Mid-Week Mini Reviews

Mid-Week Mini Review: My Lady Jane by Cynthia Hand, Brodi Ashton, & Jodi Meadows

Many bloggers I know received this book either from Uppercase Box, OwlCrate, or both, and I can honestly say I don’t think there’s a single person I follow that didn’t enjoy this true delight of a novel. If you haven’t had a chance to read it yet…well, what are you waiting for? Go on over to your nearest library, settle down with a cup of Lady Grey tea, and jump right into the fray.

The comical, fantastical, romantical, (not) entirely true story of Lady Jane Grey. In My Lady Jane, coauthors Cynthia Hand, Brodi Ashton, and Jodi Meadows have created a one-of-a-kind fantasy in the tradition of The Princess Bride, featuring a reluctant king, an even more reluctant queen, a noble steed, and only a passing resemblance to actual history—because sometimes history needs a little help.

At sixteen, Lady Jane Grey is about to be married off to a stranger and caught up in a conspiracy to rob her cousin, King Edward, of his throne. But those trifling problems aren’t for Jane to worry about. Jane is about to become the Queen of England.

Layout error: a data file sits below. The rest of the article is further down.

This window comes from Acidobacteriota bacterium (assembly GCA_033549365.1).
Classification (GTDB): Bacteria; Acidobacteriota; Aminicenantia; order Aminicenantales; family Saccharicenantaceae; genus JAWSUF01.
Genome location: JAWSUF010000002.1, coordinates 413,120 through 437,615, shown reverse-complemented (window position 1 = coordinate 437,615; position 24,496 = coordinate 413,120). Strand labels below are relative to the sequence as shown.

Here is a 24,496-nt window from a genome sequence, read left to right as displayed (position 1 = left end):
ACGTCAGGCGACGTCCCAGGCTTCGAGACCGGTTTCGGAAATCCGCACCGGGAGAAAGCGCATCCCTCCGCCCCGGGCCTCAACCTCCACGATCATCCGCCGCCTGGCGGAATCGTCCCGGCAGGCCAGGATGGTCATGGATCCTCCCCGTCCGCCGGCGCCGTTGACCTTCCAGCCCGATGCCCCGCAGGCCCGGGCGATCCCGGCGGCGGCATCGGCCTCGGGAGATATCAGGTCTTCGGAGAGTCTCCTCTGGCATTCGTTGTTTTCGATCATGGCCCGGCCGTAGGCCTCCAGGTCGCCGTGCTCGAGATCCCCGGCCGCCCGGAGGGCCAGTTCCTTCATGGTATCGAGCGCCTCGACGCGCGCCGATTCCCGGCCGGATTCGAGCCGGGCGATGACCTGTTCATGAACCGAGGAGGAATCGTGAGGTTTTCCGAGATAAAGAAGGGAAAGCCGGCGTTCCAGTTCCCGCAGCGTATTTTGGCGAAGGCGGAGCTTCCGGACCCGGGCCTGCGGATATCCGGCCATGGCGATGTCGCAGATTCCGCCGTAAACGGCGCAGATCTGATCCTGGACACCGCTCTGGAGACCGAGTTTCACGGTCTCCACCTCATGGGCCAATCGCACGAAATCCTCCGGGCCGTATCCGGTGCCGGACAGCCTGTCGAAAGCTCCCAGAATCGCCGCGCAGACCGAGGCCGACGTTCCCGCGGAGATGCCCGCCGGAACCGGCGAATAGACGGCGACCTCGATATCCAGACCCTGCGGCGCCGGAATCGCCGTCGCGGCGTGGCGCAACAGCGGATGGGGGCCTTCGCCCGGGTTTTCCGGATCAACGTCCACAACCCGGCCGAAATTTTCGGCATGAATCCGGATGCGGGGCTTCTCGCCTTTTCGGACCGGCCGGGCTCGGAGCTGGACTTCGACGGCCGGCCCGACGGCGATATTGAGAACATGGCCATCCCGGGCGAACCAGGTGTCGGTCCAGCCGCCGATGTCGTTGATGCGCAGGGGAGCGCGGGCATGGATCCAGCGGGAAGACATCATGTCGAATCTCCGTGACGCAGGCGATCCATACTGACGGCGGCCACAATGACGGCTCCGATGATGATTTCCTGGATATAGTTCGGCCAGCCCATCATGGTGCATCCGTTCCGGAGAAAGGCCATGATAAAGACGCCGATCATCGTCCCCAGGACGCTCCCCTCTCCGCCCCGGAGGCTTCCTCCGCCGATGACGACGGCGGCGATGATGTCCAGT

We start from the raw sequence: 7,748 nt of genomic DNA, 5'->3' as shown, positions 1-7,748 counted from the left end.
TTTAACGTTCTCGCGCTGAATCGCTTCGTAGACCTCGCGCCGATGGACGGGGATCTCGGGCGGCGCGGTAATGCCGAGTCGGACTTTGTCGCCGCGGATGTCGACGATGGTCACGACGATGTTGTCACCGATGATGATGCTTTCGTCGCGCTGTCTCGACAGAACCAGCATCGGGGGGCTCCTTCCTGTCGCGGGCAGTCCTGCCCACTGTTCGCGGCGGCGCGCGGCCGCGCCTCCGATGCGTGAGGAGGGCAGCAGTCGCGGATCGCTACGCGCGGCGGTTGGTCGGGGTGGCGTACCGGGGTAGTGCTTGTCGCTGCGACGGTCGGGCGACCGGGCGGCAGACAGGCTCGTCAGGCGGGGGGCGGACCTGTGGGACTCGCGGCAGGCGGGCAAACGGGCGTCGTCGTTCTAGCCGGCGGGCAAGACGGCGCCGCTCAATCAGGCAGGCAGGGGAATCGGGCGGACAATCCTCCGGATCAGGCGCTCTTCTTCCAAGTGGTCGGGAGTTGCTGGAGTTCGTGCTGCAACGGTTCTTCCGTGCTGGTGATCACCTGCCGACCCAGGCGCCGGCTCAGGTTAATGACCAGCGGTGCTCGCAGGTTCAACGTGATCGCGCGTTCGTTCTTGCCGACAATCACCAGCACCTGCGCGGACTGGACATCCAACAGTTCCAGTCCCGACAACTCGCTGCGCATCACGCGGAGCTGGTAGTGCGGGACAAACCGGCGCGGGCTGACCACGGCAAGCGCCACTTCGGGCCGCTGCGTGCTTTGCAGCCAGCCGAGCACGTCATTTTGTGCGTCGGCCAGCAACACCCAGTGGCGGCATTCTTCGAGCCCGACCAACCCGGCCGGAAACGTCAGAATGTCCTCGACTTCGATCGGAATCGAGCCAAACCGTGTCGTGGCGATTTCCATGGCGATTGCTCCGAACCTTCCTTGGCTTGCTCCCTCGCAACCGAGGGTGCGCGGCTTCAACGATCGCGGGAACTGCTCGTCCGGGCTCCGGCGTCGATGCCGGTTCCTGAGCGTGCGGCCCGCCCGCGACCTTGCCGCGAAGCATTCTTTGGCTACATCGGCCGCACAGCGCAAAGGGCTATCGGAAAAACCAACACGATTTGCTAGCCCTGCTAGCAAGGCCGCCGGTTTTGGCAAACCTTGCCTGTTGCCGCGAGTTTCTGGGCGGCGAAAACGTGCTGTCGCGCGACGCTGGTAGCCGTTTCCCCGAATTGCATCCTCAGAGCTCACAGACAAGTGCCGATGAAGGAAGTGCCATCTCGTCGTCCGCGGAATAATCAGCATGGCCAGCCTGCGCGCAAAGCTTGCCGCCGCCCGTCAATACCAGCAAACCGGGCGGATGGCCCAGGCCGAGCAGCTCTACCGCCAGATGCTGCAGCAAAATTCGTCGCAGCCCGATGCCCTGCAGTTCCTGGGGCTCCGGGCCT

For anyone who is less than thrilled with the way history went for Lady Jane, well, do I have a story for you. Hilarity ensues when you put three fantastic authors together and let them reimagine the fate of the English monarchy, with new additions including a man who spends his days as a horse who still manages to woo his lady ferret, making for a lovely second wedding (it sounds confusing, but trust me, it is worth every minute.) Weaved in between a fantastical plotline and historical scene-stealers is hilarious commentary from the creative “narrators” of the story, whether to untangle the dialogue or provide background to characters in action. Even with this – or more accurately, especially with this addition – the story bounds along at a wonderful and gripping pace, complete with quotes from Monty Python and the Disney movie Tangled (“Frying pans. Who knew?”) snuck into the minds of each protagonist. All in all, this book was clever, witty, and an immediate favorite in young adult literature this year.


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